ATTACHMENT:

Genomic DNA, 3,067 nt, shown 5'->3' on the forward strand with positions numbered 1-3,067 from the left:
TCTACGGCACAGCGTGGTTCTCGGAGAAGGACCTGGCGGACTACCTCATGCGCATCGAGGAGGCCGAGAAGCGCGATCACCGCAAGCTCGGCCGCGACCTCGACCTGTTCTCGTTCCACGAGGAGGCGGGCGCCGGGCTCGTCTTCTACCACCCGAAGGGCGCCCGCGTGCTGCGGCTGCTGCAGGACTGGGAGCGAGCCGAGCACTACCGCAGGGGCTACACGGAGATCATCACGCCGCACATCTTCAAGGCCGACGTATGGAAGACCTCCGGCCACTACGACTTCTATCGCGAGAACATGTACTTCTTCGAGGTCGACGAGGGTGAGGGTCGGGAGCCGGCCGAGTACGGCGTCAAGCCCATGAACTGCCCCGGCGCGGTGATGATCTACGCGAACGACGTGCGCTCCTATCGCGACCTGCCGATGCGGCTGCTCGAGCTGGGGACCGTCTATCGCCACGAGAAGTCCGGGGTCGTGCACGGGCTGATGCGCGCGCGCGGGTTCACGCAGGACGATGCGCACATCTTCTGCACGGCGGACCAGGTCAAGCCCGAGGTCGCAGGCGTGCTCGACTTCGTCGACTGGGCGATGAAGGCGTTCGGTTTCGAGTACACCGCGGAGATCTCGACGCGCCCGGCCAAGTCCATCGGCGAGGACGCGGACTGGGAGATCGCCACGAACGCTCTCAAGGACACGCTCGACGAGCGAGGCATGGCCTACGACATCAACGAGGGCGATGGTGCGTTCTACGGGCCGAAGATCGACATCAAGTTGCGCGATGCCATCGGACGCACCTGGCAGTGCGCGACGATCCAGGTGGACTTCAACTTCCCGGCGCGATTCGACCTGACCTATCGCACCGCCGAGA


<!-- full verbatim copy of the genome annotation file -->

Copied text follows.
Genomic DNA, 3,067 nt, shown 5'->3' on the forward strand with positions numbered 1-3,067 from the left:
TCTACGGCACAGCGTGGTTCTCGGAGAAGGACCTGGCGGACTACCTCATGCGCATCGAGGAGGCCGAGAAGCGCGATCACCGCAAGCTCGGCCGCGACCTCGACCTGTTCTCGTTCCACGAGGAGGCGGGCGCCGGGCTCGTCTTCTACCACCCGAAGGGCGCCCGCGTGCTGCGGCTGCTGCAGGACTGGGAGCGAGCCGAGCACTACCGCAGGGGCTACACGGAGATCATCACGCCGCACATCTTCAAGGCCGACGTATGGAAGACCTCCGGCCACTACGACTTCTATCGCGAGAACATGTACTTCTTCGAGGTCGACGAGGGTGAGGGTCGGGAGCCGGCCGAGTACGGCGTCAAGCCCATGAACTGCCCCGGCGCGGTGATGATCTACGCGAACGACGTGCGCTCCTATCGCGACCTGCCGATGCGGCTGCTCGAGCTGGGGACCGTCTATCGCCACGAGAAGTCCGGGGTCGTGCACGGGCTGATGCGCGCGCGCGGGTTCACGCAGGACGATGCGCACATCTTCTGCACGGCGGACCAGGTCAAGCCCGAGGTCGCAGGCGTGCTCGACTTCGTCGACTGGGCGATGAAGGCGTTCGGTTTCGAGTACACCGCGGAGATCTCGACGCGCCCGGCCAAGTCCATCGGCGAGGACGCGGACTGGGAGATCGCCACGAACGCTCTCAAGGACACGCTCGACGAGCGAGGCATGGCCTACGACATCAACGAGGGCGATGGTGCGTTCTACGGGCCGAAGATCGACATCAAGTTGCGCGATGCCATCGGACGCACCTGGCAGTGCGCGACGATCCAGGTGGACTTCAACTTCCCGGCGCGATTCGACCTGACCTATCGCACCGCCGAGA